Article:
What happens before rhinoplasty surgery?

In most situations, the surgery is performed as an outpatient at either the hospital or the surgicenter. In both facilities, quality care can be provided without the expense and inconvenience of an overnight stay.

An anesthesiologist is present to monitor vital functions and provide either sedation or anesthesia throughout the procedure. Usually, the anesthesiologist will call the night before surgery to review the medical history.

Preoperative laboratory studies will need to be done several days in advance.

Here is a checklist to follow before rhinoplasty surgery:

  • Transportation after the procedure will need to be arranged and someone should stay with the patient during the first night.
  • Aspirin, or any product containing aspirin, should not be taken within 10 days of the date of surgery.
  • Non-steroidal anti-inflammatory medications (such as Advil, Motrin, and Naprosyn) should not be taken within 7 days of the date of surgery.
  • Many over-the-counter products contain aspirin or Advil-type drugs so it is important to check all medications carefully. If there is any question regarding medications, the surgeon's office should be contacted or the pharmacist consulted. Tylenol is an acceptable pain reliever before surgery should one be necessary. Prescriptions for pain medications are usually written before the date of surgery and should be filled in advance.
  • No food or liquids should be consumed within 6-8 hours before the time of surgery. This includes even water, candy, or chewing gum. Anything in the stomach increases the chances of an anesthetic complication. Smokers should make every effort to stop smoking, or at least reduce the number of cigarettes smoked. This will help to reduce postoperative coughing and bleeding. Difficulty with tissue healing has also been noted in smokers during the postoperative period.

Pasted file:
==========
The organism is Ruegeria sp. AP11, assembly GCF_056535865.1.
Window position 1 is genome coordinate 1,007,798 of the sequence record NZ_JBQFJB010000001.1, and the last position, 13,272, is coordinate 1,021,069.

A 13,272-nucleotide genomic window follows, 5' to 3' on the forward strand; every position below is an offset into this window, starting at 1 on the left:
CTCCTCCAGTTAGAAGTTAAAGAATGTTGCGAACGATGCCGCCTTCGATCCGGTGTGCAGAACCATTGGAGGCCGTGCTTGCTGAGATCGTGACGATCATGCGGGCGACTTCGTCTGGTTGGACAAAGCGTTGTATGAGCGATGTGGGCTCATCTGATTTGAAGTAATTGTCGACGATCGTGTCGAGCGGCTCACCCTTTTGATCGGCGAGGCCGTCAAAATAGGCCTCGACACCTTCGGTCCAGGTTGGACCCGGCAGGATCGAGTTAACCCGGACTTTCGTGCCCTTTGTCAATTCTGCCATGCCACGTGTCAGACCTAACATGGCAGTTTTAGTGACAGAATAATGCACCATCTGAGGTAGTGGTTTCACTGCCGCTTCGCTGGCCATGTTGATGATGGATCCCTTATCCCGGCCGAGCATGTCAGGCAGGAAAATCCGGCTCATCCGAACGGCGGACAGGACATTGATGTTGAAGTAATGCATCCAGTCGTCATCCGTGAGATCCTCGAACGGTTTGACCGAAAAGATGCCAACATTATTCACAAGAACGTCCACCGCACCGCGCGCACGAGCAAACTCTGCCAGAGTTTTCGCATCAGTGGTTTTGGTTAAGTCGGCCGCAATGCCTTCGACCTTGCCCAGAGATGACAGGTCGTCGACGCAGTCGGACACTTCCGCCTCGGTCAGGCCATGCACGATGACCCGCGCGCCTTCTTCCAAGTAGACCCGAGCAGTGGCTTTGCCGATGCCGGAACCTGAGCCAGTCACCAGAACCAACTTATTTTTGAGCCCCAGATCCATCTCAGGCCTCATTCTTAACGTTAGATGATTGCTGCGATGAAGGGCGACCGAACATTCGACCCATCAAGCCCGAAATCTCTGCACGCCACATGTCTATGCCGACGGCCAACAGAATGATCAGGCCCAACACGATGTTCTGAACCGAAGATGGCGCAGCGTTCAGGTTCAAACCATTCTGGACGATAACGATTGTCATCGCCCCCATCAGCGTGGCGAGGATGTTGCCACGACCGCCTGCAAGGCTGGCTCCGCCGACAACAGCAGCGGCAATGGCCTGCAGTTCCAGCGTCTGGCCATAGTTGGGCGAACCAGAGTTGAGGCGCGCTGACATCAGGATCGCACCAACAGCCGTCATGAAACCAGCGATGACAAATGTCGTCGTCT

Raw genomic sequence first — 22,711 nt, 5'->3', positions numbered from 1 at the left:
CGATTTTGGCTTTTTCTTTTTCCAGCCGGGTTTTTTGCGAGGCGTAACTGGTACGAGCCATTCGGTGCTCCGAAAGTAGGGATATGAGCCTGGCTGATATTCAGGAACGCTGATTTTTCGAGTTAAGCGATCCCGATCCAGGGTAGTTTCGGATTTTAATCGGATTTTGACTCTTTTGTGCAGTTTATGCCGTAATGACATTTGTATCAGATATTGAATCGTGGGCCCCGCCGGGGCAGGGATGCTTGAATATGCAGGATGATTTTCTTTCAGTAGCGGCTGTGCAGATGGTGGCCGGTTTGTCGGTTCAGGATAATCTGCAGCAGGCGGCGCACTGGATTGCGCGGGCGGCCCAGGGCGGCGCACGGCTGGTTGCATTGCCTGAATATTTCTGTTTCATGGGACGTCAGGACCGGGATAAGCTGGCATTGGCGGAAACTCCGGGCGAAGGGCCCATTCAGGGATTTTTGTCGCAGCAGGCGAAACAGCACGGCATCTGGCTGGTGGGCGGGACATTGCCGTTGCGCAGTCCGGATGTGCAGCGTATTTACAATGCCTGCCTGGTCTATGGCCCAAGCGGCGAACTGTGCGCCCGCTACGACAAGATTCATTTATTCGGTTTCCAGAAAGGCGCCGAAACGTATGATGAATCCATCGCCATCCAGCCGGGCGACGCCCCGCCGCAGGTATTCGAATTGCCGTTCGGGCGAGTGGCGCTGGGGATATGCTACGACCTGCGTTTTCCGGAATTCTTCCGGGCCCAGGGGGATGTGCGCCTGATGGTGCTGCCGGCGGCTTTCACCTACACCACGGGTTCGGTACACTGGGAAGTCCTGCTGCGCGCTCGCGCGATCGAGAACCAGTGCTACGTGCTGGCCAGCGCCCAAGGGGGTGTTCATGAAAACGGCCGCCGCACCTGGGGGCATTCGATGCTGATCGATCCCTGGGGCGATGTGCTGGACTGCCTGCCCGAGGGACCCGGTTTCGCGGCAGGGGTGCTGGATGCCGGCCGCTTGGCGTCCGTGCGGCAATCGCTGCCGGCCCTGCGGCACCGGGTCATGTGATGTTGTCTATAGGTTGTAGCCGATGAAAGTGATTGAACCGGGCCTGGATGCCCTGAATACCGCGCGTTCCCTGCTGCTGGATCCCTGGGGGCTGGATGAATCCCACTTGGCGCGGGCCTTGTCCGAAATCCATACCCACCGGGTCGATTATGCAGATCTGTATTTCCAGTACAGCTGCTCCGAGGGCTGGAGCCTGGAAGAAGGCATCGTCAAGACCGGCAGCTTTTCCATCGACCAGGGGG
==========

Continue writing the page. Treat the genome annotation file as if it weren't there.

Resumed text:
• Any illness before the day of surgery should be reported to the surgeon's office as soon as possible. If illness occurs on the day of surgery it is best to proceed to the surgical facility as planned and be evaluated by both the anesthesiologist and surgeon to decide if surgery is safe.


Plastic Surgery: Before and After Photos of Cosmetic Surgeries See Slideshow

What happens the day of rhinoplasty surgery?

  • It is important to check in with the surgical facility on time.
  • Bring all papers and forms including any preoperative orders and history sheets.
  • Wear comfortable loose-fitting clothes that do not have to be pulled over the head.
  • Leave all jewelry and valuables at home.
  • Remove all make-up with a cleansing cream or do not apply any that morning. This includes make-up other than that applied to the nose.
  • Thoroughly wash the face with soap and water and do not apply makeup or creams.
  • Do not take any medication unless instructed to do so.
  • Usually, a nurse will start an intravenous infusion line (IV) in the pre-operative holding room and medication may be given for relaxation.

What happens during rhinoplasty surgery?

  • In the operating room, the anesthesiologist will usually use a mixture of gas and intravenous medication. General anesthesia is usually preferred for all but the most minor of rhinoplasties in order for the anesthesiologist to have complete control of the airway of the patient during the procedure.